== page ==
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February 2007
The Poet with "God's Gift of Song"

    When traveling through the Dayton area, we are pass through the home of Paul Laurence Dunbar, often named as America’s first nationally-recognized African-American poet.
    Paul Laurence Dunbar was born in Dayton in 1872, the son of former slaves. His parents separated when Paul was a young child, and his mother, Matilda, earned a meager living by doing laundry for wealthy families. Matilda loved poetry, songs, storytelling, and literature, and she passed that passion on to her children. Inspired by her, Paul was writing his own poetry by the time he was six years old.

    At Dayton’s Central High School, he was the school’s only African American student and a friend of another Dayton Central student: Orville Wright, who later helped produce an African American newspaper that Paul wrote. In school, he continued developing his writing and became editor of the school newspaper, president of its literary society, and a member of its debating club.

    There weren’t many opportunities for young black men in Dayton, even smart literary young men, so upon graduation from high school, Paul Dunbar went to work as an elevator operator. He also continued writing, producing poems for several African-American newspapers, and self-publishing his first book, Oak and Ivy, which he sold for a dollar a copy to people who rode on his elevator.

    With this first book, he began to gather notice, and friends offered to back a second book of poetry. This volume found its way to William Dean Howells, an Ohio native who was a well-known literary critic and editor of Harper’s Weekly magazine. Howells praised the work, which helped Dunbar gain entry to the country’s most prominent literary circles. He continued to write and publish as well as give readings on tour throughout the United States and England.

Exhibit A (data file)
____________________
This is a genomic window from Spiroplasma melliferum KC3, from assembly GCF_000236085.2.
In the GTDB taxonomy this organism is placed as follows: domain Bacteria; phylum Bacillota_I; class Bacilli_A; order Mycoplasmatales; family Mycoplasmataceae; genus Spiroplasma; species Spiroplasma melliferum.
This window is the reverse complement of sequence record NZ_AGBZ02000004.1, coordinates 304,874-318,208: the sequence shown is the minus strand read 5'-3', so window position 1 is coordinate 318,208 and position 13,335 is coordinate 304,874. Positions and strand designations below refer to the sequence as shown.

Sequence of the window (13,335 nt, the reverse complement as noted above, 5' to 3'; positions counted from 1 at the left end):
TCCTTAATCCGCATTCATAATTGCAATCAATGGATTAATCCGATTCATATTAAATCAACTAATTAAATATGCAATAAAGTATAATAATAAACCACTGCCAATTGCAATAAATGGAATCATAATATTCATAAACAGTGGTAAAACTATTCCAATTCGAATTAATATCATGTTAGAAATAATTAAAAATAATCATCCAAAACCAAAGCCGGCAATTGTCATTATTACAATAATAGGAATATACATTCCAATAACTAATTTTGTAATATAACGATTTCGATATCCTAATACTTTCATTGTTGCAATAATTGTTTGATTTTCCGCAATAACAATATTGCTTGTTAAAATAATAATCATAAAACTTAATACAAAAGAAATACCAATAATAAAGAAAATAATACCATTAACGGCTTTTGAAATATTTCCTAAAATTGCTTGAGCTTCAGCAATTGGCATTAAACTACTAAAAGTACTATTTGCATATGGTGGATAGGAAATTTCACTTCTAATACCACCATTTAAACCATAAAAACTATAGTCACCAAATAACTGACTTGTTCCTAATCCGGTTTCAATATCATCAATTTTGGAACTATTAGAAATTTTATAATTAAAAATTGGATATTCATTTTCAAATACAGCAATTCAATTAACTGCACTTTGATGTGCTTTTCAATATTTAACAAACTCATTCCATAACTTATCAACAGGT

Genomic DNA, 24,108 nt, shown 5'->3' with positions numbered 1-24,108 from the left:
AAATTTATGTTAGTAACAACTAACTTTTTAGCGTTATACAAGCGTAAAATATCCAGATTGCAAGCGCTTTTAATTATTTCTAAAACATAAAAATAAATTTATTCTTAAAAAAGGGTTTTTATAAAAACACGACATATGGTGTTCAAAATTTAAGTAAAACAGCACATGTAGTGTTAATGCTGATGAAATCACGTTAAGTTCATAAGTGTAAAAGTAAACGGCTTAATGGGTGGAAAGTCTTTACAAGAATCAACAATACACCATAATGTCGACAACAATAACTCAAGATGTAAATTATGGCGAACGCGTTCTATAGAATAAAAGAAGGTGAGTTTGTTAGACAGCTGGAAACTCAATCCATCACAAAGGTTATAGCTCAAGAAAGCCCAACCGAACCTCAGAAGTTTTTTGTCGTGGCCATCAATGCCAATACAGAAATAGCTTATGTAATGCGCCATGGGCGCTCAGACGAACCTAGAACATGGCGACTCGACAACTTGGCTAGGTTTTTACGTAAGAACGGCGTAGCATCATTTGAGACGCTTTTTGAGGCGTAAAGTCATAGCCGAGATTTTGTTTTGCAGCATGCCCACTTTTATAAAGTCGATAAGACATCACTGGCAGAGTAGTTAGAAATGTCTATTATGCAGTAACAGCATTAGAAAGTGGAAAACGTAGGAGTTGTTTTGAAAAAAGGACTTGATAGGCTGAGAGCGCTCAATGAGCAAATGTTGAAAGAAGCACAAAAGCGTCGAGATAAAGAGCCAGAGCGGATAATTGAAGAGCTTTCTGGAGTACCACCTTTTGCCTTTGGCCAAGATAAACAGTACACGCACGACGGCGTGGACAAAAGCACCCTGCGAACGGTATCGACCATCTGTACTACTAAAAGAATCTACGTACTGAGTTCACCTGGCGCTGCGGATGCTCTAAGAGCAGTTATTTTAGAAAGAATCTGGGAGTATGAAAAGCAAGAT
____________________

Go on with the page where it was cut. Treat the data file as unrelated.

Paul Dunbar married a young writer, Alice Ruth Moore, and they settled in Washington D.C. where he worked in the Library of Congress. But he contracted tuberculosis and quit his job to devote what energy he had to writing and reciting before audiences.

    His marriage was troubled, though, and he and his wife separated. He then became plagued by depression and an increasing dependency on alcohol. Paul Dunbar moved back to Dayton to live with his mother, where he died in 1906 at the age of 33. Yet, he left behind a sizeable body of work: 12 books of poetry as well as several books of short stories, five novels, a play, and numerous magazine articles. And also the power of his example for African Americans and other minorities with dreams to tell their own stories and sing their own songs.

    Oh, by the way, if you’d like to buy one of the original copies of Oak and Ivy, the book Paul Dunbar sold for a dollar to patrons of his elevator, today it’ll cost you about $10,000.

    We conclude this section with words from a plaque on the home of Paul Laurence Dunbar in Dayton, now a state historic site.

Because I had loved so deeply,
Because I had loved so long,
God in his great compassion
Gave me a gift of song


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